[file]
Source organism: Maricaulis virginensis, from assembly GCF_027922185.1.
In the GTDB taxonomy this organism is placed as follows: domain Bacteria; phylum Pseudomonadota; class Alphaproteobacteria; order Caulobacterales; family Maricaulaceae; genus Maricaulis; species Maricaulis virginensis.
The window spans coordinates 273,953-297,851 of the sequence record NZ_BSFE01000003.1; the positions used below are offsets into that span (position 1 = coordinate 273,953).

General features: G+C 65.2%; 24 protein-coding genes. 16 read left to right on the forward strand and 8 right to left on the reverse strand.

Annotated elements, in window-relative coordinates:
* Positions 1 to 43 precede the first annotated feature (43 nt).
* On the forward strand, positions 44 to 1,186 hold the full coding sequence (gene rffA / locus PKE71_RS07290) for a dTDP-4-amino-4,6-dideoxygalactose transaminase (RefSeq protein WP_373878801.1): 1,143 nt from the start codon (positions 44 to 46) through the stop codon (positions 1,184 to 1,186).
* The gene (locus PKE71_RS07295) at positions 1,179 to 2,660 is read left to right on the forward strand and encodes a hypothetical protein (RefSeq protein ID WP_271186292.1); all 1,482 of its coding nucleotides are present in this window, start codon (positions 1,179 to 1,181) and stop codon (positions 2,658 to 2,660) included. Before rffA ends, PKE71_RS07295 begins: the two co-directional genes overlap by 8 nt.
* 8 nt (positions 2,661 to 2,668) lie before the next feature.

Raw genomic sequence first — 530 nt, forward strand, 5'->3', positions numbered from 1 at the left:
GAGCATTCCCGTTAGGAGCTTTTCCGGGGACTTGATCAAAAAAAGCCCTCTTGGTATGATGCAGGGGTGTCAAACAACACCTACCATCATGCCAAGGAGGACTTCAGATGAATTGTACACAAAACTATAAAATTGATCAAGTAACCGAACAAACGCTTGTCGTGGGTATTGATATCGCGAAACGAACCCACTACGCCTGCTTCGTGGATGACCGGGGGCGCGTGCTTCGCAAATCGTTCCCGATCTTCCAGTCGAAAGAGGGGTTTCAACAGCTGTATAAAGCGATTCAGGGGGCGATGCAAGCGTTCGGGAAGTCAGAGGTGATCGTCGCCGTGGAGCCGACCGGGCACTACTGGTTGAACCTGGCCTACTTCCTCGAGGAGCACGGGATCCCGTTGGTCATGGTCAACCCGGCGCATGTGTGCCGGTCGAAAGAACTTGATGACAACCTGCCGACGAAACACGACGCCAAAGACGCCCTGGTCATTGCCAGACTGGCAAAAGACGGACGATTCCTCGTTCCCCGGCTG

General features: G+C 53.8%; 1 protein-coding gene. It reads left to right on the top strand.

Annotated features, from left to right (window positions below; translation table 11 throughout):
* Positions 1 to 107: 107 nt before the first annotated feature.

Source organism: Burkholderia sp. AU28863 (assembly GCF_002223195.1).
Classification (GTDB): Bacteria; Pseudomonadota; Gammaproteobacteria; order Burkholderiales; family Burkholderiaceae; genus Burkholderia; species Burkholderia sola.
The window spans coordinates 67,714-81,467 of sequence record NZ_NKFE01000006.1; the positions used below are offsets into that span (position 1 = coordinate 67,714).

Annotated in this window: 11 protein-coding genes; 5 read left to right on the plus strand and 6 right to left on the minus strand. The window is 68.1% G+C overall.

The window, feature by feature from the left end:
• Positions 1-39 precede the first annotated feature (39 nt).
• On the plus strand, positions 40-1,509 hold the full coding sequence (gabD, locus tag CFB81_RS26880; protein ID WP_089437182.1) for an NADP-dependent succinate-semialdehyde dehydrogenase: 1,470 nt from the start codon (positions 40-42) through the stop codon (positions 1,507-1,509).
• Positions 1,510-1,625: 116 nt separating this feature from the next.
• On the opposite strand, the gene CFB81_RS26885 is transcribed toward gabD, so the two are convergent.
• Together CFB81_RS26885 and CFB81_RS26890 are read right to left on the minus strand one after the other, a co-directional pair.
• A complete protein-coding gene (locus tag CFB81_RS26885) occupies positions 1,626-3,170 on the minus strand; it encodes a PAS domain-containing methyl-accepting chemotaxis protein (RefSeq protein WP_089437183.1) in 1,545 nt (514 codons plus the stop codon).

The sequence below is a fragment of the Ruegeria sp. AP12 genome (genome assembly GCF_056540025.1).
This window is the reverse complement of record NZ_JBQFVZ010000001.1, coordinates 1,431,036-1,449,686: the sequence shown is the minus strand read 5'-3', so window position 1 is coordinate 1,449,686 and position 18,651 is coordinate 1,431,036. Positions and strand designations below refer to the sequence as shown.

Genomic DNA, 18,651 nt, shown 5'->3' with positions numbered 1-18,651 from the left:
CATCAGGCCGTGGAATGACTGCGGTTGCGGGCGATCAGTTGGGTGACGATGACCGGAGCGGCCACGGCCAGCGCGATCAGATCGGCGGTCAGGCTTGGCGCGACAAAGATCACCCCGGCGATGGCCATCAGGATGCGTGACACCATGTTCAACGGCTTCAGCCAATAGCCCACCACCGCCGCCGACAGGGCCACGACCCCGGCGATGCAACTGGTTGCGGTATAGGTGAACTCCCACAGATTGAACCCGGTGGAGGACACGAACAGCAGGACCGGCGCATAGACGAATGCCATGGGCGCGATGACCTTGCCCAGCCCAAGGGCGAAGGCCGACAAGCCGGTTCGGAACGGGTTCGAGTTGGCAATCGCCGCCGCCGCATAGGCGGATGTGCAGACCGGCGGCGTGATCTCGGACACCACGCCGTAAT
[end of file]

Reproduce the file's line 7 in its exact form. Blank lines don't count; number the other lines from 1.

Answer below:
* On the forward strand, positions 44 to 1,186 hold the full coding sequence (gene rffA / locus PKE71_RS07290) for a dTDP-4-amino-4,6-dideoxygalactose transaminase (RefSeq protein WP_373878801.1): 1,143 nt from the start codon (positions 44 to 46) through the stop codon (positions 1,184 to 1,186).